1. The API Key

Something that identifies you as a user. Preferably this should be some “Not so easily guessable” string. I would suggest perhaps some guid. Add this as an additional attribute against the user details you hold in your DB. Allow the user to request a new guid through your web app if they feel that their current one has been compromised.

2. A Salt

This should be a random string that should change on every request. You could calculate and MD5 hash of the content of your request, or you could send any other random string.

3. Signature

This is the Hash(preferably a HMAC SHA, see my previous post about hashing passwords in Spring). This hash is a combination of your password, with the Salt mentioned above. On the server side, it’ll lookup your user details via your API Key, and validate the authenticity of your credentials by performing the same hash against your salt/password in the hope that it’ll arrive at the same signature that you’ve provided in the request. Obviously the password that is stored in the database would be a hashed password anyway, just so that it’s not obviously “guessable”.

I couldn’t find anything in Spring which is provided out of the box support for stateless authentication for REST, where I could provide these credentials in the URL, so I decided it would be fun to try and roll my own, using Kayako as a source of authority on how to provide the details for the secured REST call. Feel free to check out the sample app I’ve put together over on Github.

Whats Involved

In order to embark on creating your own mechanism for authentication with Spring, you need to be familiar with how the Spring Security model works. If you’re not familiar with it, I’d suggest a quick read over their documentation.

The main java classes involved in order to make this happen are the following:

1. The Filter (RESTAuthenticationFilter)

I’ve chosen to insert this filter where Spring would have used a Forms Authentication Filter. Below is a snippet where I’ve pointed out where/how I did this.


<sec:http disable-url-rewriting="true" entry-point-ref="forbiddenEntryPoint" use-expressions="true" create-session="never">
 <sec:anonymous enabled="false"/>
 <sec:session-management session-fixation-protection="none"/>
 <sec:custom-filter ref="restAuthenticationFilter" position="FORM_LOGIN_FILTER"/>
 <sec:intercept-url pattern="/**" access="isFullyAuthenticated()"/>
 </sec:http>

Notice how I’ve chosen specifically to not create a session, disabled anonymous access, and replaced the Forms Login Filter with my own.

2. The Authentication Provider (RESTDaoAuthenticationProvider)

This is essentially responsible for looking up the user, and validating their credentials. I’ve tried to use as much of already existing functionliaty so I’ve extended from the AbstractUserDetailsAuthenticationProvider, and the most important method here is the additionalAuthenticationChecks(...). This method is actually where the check is done to see if the password the user has supplied is in fact correct.

So thats the guts of it! There are obviously a few other supporting classes, but if you can get your head around this, then you’re well on your way to customising your authentication for REST Services in Spring.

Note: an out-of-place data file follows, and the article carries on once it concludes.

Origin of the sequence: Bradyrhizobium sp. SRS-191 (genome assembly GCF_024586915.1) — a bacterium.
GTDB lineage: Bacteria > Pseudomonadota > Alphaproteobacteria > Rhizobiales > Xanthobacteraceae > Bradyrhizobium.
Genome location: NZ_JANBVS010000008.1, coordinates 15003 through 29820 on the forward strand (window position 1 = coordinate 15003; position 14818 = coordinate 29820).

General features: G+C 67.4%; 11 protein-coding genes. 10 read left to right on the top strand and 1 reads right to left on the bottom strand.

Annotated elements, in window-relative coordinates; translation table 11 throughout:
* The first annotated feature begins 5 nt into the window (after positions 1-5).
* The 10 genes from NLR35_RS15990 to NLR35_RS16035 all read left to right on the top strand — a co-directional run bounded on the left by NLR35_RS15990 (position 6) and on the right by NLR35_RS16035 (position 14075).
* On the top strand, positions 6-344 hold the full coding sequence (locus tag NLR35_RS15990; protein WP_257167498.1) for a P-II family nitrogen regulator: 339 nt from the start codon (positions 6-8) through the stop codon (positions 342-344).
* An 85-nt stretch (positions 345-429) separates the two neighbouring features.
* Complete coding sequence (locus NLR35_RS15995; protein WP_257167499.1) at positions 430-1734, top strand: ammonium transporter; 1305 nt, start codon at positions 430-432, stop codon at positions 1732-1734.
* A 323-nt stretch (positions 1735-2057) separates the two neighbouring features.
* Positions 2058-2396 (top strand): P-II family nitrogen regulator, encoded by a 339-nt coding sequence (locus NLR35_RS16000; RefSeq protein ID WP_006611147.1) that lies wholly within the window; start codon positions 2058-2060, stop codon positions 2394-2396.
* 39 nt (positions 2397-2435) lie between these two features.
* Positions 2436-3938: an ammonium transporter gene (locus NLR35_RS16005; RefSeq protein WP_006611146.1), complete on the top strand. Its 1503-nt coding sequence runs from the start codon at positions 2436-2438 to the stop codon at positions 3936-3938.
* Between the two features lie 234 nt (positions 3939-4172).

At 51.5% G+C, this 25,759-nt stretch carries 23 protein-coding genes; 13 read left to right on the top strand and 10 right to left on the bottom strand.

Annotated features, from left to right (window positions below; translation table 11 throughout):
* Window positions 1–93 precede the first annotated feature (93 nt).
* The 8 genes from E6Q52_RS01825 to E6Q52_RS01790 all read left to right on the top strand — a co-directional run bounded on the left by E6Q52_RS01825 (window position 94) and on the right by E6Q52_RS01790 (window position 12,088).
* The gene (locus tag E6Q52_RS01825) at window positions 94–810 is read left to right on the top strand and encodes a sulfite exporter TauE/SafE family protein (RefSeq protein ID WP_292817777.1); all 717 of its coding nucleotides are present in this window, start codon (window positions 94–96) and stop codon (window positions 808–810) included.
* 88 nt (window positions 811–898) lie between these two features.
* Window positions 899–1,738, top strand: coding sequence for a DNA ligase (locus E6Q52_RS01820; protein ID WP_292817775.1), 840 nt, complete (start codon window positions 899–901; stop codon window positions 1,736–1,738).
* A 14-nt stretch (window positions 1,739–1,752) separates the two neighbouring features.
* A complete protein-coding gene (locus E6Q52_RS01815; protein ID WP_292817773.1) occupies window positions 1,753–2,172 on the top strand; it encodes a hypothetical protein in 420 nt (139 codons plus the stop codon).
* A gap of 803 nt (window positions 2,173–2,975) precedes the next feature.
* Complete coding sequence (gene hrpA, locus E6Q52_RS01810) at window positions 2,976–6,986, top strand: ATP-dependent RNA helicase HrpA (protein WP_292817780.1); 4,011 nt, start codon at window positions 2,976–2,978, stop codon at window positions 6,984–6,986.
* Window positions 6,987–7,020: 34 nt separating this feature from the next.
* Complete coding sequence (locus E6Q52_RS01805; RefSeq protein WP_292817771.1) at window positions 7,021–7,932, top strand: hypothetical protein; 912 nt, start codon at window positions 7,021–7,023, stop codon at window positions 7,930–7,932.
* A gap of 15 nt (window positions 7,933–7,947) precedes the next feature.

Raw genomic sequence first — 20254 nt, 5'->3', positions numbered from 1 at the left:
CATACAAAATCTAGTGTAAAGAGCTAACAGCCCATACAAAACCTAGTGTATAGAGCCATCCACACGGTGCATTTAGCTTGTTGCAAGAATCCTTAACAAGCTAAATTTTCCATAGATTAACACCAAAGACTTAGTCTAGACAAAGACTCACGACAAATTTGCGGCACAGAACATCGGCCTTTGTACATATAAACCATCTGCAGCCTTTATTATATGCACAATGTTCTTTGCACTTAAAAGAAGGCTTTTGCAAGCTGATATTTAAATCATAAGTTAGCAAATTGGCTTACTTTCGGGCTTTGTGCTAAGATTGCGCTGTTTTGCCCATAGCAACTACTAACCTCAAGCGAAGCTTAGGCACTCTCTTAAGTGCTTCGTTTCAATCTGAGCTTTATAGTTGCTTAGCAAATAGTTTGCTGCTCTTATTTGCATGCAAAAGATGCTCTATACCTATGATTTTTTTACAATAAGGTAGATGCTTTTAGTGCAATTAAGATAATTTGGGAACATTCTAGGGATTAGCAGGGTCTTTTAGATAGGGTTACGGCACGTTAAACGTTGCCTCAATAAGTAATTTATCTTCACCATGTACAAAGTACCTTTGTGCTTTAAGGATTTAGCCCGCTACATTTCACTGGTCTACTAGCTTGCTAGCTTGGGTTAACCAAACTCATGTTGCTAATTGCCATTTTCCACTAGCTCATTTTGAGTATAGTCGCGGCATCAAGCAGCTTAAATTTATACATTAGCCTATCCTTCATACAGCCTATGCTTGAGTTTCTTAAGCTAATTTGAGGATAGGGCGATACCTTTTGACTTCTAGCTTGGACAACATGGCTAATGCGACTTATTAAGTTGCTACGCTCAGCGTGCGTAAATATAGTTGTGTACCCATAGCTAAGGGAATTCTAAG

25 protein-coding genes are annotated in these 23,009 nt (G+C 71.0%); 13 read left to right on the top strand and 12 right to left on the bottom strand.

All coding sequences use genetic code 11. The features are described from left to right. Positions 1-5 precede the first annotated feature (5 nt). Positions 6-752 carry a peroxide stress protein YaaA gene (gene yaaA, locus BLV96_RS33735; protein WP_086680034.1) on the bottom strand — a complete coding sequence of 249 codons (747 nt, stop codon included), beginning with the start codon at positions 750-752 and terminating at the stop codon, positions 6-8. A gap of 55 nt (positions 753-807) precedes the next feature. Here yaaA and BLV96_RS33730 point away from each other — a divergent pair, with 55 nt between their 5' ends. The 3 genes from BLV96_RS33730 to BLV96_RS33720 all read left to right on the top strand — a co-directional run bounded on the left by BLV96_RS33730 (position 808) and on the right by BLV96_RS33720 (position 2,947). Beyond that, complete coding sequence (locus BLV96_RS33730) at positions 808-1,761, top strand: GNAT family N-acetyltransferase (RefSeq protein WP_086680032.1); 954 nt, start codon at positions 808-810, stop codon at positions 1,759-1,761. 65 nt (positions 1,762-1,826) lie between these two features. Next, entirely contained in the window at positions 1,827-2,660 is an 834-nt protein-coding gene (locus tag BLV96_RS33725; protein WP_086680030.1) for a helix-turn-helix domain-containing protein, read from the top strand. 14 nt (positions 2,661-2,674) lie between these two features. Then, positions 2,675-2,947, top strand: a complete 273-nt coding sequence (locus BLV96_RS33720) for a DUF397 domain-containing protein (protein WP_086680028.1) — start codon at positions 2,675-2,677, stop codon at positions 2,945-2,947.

Hash based Message Authentication Code hashing in Spring MVC

Hash based Message Authentication Code(HMAC) is used in scenarios where you need to validate the validity and authenticity of a message. Recently I was implementing some security aspects for our REST service, and I noticed that Spring Security currently supports SHA hashing for password, but no HMAC SHA hashing.

Now firstly, this is really for informational sakes, and I’m in no position to advise which way is better, but instead, I’m providing what I think I’d rather have implemented, and its purely a personal preference – for me anyway.

So, now back to the point. Firstly, below is a sample of a security configuration(in xml) using one of the many Spring Security provided implementations of the PasswordEncoder interface – namely the ShaPasswordEncoder.

.....
<authentication-manager>
   <authentication-provider>
      <password-encoder hash="sha"/>
      <user-service>
         <user name="jimi" password="d7e6351eaa13189a5a3641bab846c8e8c69ba39f" authorities="ROLE_USER, ROLE_ADMIN" />
         <user name="bob" password="4e7421b1b8765d8f9406d87e7cc6aa784c4ab97f" authorities="ROLE_USER" />
      </user-service>
   </authentication-provider>
</authentication-manager>
.....

Now in this simple contrived sample config, we’re telling Spring Security to use their implementation of the ShaPasswordEncoder. Upon inspection of this implementation, you’re also able to specify the field responsible for holding the salt value if you so choose to provide one. In the REST service I have, I have defintely opted to provide a salt in which to further secure the hash.

In this ShaPasswordEncoder implementation provided by Spring, it performs a hash on the raw concatenated string in the format of “password{salt}” . This surprised me somewhat, because I had actually expected Spring to provide an implementation of HMacSHA when providing a salt, not just an implementation of SHA! And believe me theres a difference! So the purist in me came out, and I couldn’t let this rest (see what I did there? rest….REST?.. ok I know, perhaps a little lame, but I digress.)